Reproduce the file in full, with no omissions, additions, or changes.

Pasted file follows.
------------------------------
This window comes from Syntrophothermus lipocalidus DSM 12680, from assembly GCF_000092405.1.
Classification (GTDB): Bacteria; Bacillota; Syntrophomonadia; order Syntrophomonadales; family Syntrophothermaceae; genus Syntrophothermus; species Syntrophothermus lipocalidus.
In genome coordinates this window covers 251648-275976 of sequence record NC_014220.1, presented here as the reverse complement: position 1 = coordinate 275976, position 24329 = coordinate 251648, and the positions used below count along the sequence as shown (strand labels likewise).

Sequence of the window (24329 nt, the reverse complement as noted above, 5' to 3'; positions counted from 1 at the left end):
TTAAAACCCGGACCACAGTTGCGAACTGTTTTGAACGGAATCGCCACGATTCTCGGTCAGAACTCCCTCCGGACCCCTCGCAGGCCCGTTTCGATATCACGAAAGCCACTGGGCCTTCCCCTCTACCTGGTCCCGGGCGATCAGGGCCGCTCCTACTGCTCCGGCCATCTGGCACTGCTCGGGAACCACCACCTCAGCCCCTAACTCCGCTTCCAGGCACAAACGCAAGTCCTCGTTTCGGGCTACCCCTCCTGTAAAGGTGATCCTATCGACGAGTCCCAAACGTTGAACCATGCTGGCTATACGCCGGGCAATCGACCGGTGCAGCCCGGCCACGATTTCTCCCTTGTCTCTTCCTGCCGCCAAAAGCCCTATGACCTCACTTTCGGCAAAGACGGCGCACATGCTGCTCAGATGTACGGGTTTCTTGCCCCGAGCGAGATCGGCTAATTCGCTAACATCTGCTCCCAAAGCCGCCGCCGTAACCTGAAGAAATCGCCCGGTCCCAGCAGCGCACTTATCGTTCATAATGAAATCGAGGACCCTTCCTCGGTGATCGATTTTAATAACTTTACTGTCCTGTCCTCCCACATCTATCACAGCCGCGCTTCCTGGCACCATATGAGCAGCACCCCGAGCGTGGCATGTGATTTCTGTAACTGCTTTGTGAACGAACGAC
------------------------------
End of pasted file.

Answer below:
This window comes from Syntrophothermus lipocalidus DSM 12680, from assembly GCF_000092405.1.
Classification (GTDB): Bacteria; Bacillota; Syntrophomonadia; order Syntrophomonadales; family Syntrophothermaceae; genus Syntrophothermus; species Syntrophothermus lipocalidus.
In genome coordinates this window covers 251648-275976 of sequence record NC_014220.1, presented here as the reverse complement: position 1 = coordinate 275976, position 24329 = coordinate 251648, and the positions used below count along the sequence as shown (strand labels likewise).

Sequence of the window (24329 nt, the reverse complement as noted above, 5' to 3'; positions counted from 1 at the left end):
TTAAAACCCGGACCACAGTTGCGAACTGTTTTGAACGGAATCGCCACGATTCTCGGTCAGAACTCCCTCCGGACCCCTCGCAGGCCCGTTTCGATATCACGAAAGCCACTGGGCCTTCCCCTCTACCTGGTCCCGGGCGATCAGGGCCGCTCCTACTGCTCCGGCCATCTGGCACTGCTCGGGAACCACCACCTCAGCCCCTAACTCCGCTTCCAGGCACAAACGCAAGTCCTCGTTTCGGGCTACCCCTCCTGTAAAGGTGATCCTATCGACGAGTCCCAAACGTTGAACCATGCTGGCTATACGCCGGGCAATCGACCGGTGCAGCCCGGCCACGATTTCTCCCTTGTCTCTTCCTGCCGCCAAAAGCCCTATGACCTCACTTTCGGCAAAGACGGCGCACATGCTGCTCAGATGTACGGGTTTCTTGCCCCGAGCGAGATCGGCTAATTCGCTAACATCTGCTCCCAAAGCCGCCGCCGTAACCTGAAGAAATCGCCCGGTCCCAGCAGCGCACTTATCGTTCATAATGAAATCGAGGACCCTTCCTCGGTGATCGATTTTAATAACTTTACTGTCCTGTCCTCCCACATCTATCACAGCCGCGCTTCCTGGCACCATATGAGCAGCACCCCGAGCGTGGCATGTGATTTCTGTAACTGCTTTGTGAACGAACGAC